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Interview with Pixar employee, Jeremy Vickery, a fellow believer in Christ
An artist for Disney’s “Cars” (2006)

by Chris Monroe, Staff Writer
Christian Spotlight on Entertainment

On the Internet Movie Database (IMDB), he is referred to as a “Digital Artist” for the Pixar animation “Cars”, but fellow follower of Christ, Jeremy Vickery is technically a “Lighting Artist”—the same title he is credited with on the wildly successful Pixar animation “The Incredibles”. Vickery tells a little about what inspires those at Pixar to produce such wholesome entertainment as well as the great lengths they go to in order to create something so refreshingly original. He also shares a bit about his involvement with foreign missions, as well as Pixar’s upcoming film “Ratatouille”.

Curious about the consistently clean content of Pixar films, I asked Vickery what it was that inspires the creators of these movies (i.e., “Toy Story” I and “II, “A Bug’s Life,” “Finding Nemo”) to produce this kind of uplifting entertainment. What motivates them to make such good movies? Vickery states that their desire is to write movies that speak from the heart about the issues of life. He explains,

“Finding Nemo” was about spending time with your kids—but also needing to let them live. For “Cars”, John Lasseter [writer and director] had taken a road trip with his family when he got the idea for the script. His intention was to say something from the heart.”

Building upon this initial inspiration requires help from everyone at Pixar. Vickery states that there are about 800 people who work for the company and that there is a real team environment when working on these projects. Each movie Pixar produces takes an average of four years to complete. This makes sense considering that “Cars”, for example, has approximately 1800 shots for the film—which is well over the average 400 to 1000 for a typical feature. Vickery states that every scene is also storyboarded, and for “Cars” approximately 47,000 storyboards were created in the production process. What is also amazing is that as real as the pictures look, none of them are processed from photographs. Each one is built from scratch and is 100 percent original.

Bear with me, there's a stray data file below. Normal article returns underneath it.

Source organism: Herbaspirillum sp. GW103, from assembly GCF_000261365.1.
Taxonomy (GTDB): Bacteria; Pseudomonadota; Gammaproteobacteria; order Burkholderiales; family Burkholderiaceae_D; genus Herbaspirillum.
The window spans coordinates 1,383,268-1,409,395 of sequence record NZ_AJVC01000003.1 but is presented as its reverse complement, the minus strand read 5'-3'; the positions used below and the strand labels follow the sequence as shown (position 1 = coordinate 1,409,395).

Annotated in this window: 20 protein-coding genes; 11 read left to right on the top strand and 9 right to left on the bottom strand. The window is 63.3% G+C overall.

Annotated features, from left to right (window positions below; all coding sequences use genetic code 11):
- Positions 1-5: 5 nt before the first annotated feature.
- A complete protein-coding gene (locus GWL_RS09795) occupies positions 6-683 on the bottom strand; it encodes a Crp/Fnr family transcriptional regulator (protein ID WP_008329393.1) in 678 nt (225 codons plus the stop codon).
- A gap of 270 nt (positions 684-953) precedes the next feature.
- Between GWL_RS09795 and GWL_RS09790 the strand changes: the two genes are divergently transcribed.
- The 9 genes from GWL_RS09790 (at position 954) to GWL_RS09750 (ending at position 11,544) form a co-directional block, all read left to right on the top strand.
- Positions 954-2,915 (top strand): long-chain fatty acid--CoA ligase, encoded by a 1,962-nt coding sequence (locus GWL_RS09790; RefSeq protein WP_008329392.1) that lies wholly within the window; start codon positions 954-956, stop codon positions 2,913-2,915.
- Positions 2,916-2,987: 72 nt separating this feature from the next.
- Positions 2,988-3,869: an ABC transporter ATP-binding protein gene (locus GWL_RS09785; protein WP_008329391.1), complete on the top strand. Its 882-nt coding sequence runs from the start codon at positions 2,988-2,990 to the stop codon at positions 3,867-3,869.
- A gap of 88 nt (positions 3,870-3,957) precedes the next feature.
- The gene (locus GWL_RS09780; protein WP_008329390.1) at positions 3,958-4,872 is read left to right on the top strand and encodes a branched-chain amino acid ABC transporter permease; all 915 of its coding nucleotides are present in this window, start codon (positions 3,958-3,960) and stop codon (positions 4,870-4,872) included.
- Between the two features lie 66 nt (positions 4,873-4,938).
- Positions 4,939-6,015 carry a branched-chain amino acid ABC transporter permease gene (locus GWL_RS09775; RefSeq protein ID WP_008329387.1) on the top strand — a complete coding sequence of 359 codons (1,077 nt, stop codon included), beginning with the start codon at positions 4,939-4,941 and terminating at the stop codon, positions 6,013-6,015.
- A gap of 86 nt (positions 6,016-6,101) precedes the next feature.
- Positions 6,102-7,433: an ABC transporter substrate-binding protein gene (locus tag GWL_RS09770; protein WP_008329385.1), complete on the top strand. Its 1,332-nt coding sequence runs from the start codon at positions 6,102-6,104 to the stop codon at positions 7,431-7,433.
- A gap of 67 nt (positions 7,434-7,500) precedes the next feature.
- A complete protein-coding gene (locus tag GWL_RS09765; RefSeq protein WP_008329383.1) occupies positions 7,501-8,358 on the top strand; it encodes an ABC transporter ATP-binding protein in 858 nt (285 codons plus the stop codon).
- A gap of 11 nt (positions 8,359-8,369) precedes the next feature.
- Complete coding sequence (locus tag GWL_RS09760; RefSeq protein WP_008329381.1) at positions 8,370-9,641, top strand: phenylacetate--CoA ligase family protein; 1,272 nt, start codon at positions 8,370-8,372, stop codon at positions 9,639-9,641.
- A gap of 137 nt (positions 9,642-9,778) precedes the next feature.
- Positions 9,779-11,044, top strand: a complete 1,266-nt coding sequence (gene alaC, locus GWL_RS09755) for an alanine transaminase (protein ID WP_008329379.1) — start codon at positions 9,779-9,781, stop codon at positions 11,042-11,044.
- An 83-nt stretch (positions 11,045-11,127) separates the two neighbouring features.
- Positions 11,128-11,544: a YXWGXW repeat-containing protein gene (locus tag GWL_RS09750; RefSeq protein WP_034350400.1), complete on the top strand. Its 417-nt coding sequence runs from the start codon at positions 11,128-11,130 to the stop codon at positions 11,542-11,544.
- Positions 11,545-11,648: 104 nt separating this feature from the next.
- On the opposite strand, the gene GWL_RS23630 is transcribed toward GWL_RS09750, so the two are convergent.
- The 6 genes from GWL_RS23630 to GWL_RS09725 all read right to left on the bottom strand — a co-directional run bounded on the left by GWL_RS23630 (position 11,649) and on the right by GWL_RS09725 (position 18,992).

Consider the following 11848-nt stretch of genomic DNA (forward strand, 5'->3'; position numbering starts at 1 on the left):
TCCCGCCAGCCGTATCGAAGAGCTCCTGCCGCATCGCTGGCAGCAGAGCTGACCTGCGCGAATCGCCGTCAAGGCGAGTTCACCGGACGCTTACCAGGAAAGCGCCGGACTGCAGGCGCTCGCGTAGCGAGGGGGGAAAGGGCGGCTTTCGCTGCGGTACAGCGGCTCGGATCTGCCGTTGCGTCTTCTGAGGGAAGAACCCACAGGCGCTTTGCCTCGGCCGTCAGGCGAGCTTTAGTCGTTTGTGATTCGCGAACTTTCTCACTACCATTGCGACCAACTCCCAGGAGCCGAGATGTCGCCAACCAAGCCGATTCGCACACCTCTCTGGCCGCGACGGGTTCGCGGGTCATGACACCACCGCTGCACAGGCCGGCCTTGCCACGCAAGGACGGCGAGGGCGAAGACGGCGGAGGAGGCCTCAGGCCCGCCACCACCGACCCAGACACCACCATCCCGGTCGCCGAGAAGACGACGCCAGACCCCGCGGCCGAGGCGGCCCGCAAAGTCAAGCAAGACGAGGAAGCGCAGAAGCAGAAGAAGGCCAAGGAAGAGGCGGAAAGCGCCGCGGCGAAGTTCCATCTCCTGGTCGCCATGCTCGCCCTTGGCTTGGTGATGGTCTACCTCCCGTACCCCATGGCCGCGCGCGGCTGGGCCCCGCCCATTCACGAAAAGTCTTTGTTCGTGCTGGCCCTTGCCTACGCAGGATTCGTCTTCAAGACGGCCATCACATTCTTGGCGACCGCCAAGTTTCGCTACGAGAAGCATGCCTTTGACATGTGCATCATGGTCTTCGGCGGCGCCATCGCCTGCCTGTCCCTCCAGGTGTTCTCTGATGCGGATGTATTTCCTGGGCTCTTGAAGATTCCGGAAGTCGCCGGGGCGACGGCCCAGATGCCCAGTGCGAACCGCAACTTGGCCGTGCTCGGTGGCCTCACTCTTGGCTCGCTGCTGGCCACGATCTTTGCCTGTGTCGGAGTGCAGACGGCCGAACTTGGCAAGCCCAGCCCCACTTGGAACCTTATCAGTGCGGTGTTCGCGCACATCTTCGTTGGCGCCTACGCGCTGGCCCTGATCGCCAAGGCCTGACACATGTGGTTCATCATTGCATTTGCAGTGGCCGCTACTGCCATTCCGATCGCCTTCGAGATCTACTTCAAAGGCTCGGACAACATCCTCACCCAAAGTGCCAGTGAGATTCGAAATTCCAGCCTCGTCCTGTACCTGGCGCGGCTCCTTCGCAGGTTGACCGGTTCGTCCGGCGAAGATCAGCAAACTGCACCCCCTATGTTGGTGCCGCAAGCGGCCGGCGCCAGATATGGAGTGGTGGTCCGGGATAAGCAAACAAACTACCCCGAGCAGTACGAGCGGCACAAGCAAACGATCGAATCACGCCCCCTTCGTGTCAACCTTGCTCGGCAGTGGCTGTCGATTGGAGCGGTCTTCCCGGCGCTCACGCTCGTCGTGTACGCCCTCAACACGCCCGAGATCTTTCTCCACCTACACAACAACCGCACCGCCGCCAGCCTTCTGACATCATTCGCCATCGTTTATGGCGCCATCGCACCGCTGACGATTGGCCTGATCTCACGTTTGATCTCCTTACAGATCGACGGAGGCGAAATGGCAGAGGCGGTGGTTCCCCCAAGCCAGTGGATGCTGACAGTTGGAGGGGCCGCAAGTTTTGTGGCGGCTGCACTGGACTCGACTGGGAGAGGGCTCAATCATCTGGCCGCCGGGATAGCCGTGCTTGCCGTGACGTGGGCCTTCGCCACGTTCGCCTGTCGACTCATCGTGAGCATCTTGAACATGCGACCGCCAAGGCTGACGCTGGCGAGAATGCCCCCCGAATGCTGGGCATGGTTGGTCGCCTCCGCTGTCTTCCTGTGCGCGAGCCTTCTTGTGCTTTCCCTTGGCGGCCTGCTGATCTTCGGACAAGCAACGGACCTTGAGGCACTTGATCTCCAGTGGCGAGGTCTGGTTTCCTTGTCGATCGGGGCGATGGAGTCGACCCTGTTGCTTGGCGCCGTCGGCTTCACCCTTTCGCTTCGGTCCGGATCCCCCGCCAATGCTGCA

Vickery’s work is done specifically with the Lighting Department, which consisted of 30 to 35 people for “Cars”. His job is to help create the lighting and shading for shots after they have been created and composed by the other departments. Out of the 1800 shots created for “Cars”, Vickery worked on the lighting for about 70 of them. He says, “Each shot can take anywhere from two days to one month to light.” The scenes he worked on specifically were when Lightning McQueen (voice of Owen Wilson) goes on a drive with his newfound girlfriend, Sally Carrera (voice of Bonnie Hunt). Vickery also did a lot of work with the opening and closing race sequences, which were so elaborate that it took assistance from the entire lighting department. Those two sequences alone were composed of about 400 shots.

Vickery’s previous digital animation work was with Big Idea Productions and their extremely popular children’s show “Veggie Tales”. Vickery worked with Modeling and as a Texturing Artist and Concept Designer on such “Veggie Tales” episodes as Madame Blueberry, Larry-Boy and the Rumor Weed, “Lyle the Kindly Viking” and their feature animation Jonah. Before working for Big Idea, Vickery graduated from Full Sail Real World Education earning a Digital Media degree. He has also worked as Lighting Director with Fathom Studios on a yet-to-be-released feature animation entitled “Delgo”.

Besides animation, Vickery has also been involved with cross-cultural missions since his youth and is still a huge supporter of seeing the Gospel brought to other nations. Vickery himself has traveled to such countries as Nicaragua, South Africa and Cuba, and has also ventured out on an around-the-world trip in 1995, which took him about a year to accomplish. In his life he has traveled to more than 40 countries, and although he and his family are not traveling overseas now, they are still directly involved in helping those who are. Their next trip may be to New Zealand in 2007 after he completes his work on Pixar’s next feature “Ratatouille”.

Vickery was not at liberty to divulge anything about “Ratatouille”, but before a screening for “Cars”, there was a trailer for it. The basic story is about a rat living in Paris who has extremely fine tastes in food and risks life and limb at an upmarket restaurant in order to eat well. The trailer can also be viewed online.

Vickery is enjoying the work he is doing for Pixar and appreciates the philosophy Steve Jobs has of creating quality products. Since Pixar has six to seven productions in the works at any one time, perhaps it would be easier to skimp out on certain aspects in order to produce more films. But, as Vickery told me, Steve Jobs believes that if you spend the time to make things well, then people will buy it. There is a lot of good to be gained by seeing Pixar’s films, and it is also encouraging to know that they are spending their efforts on many fronts to create such excellent entertainment.

See our review page on “Cars”.